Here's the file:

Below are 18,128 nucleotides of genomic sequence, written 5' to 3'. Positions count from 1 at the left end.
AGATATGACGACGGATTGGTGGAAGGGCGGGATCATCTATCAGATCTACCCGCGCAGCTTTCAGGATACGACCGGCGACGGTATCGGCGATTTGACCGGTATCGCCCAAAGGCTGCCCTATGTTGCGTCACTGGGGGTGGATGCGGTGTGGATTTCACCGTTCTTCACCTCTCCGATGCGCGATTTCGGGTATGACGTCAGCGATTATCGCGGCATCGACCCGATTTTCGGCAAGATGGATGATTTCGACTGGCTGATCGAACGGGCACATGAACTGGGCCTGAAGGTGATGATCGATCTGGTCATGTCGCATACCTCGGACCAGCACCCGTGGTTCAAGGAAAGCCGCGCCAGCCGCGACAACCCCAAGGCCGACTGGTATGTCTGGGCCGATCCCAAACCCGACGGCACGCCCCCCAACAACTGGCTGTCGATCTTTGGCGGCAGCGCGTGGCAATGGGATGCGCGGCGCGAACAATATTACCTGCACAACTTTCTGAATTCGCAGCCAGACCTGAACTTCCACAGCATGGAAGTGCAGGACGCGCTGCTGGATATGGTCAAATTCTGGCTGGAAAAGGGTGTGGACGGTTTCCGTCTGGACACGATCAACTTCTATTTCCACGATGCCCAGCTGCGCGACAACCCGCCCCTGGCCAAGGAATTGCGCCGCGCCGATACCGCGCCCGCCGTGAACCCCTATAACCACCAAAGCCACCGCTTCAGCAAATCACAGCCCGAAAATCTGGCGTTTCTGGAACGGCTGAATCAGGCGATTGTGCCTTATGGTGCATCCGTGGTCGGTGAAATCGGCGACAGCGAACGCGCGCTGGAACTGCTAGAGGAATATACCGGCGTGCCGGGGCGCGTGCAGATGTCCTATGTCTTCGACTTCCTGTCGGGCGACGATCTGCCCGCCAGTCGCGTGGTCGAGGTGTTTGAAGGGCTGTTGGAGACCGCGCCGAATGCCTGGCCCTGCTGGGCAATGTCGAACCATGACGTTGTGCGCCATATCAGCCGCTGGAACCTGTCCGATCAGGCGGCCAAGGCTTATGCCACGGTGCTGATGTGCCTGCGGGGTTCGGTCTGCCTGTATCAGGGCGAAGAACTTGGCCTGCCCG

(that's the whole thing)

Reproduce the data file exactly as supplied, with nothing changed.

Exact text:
Below are 18,128 nucleotides of genomic sequence, written 5' to 3'. Positions count from 1 at the left end.
AGATATGACGACGGATTGGTGGAAGGGCGGGATCATCTATCAGATCTACCCGCGCAGCTTTCAGGATACGACCGGCGACGGTATCGGCGATTTGACCGGTATCGCCCAAAGGCTGCCCTATGTTGCGTCACTGGGGGTGGATGCGGTGTGGATTTCACCGTTCTTCACCTCTCCGATGCGCGATTTCGGGTATGACGTCAGCGATTATCGCGGCATCGACCCGATTTTCGGCAAGATGGATGATTTCGACTGGCTGATCGAACGGGCACATGAACTGGGCCTGAAGGTGATGATCGATCTGGTCATGTCGCATACCTCGGACCAGCACCCGTGGTTCAAGGAAAGCCGCGCCAGCCGCGACAACCCCAAGGCCGACTGGTATGTCTGGGCCGATCCCAAACCCGACGGCACGCCCCCCAACAACTGGCTGTCGATCTTTGGCGGCAGCGCGTGGCAATGGGATGCGCGGCGCGAACAATATTACCTGCACAACTTTCTGAATTCGCAGCCAGACCTGAACTTCCACAGCATGGAAGTGCAGGACGCGCTGCTGGATATGGTCAAATTCTGGCTGGAAAAGGGTGTGGACGGTTTCCGTCTGGACACGATCAACTTCTATTTCCACGATGCCCAGCTGCGCGACAACCCGCCCCTGGCCAAGGAATTGCGCCGCGCCGATACCGCGCCCGCCGTGAACCCCTATAACCACCAAAGCCACCGCTTCAGCAAATCACAGCCCGAAAATCTGGCGTTTCTGGAACGGCTGAATCAGGCGATTGTGCCTTATGGTGCATCCGTGGTCGGTGAAATCGGCGACAGCGAACGCGCGCTGGAACTGCTAGAGGAATATACCGGCGTGCCGGGGCGCGTGCAGATGTCCTATGTCTTCGACTTCCTGTCGGGCGACGATCTGCCCGCCAGTCGCGTGGTCGAGGTGTTTGAAGGGCTGTTGGAGACCGCGCCGAATGCCTGGCCCTGCTGGGCAATGTCGAACCATGACGTTGTGCGCCATATCAGCCGCTGGAACCTGTCCGATCAGGCGGCCAAGGCTTATGCCACGGTGCTGATGTGCCTGCGGGGTTCGGTCTGCCTGTATCAGGGCGAAGAACTTGGCCTGCCCG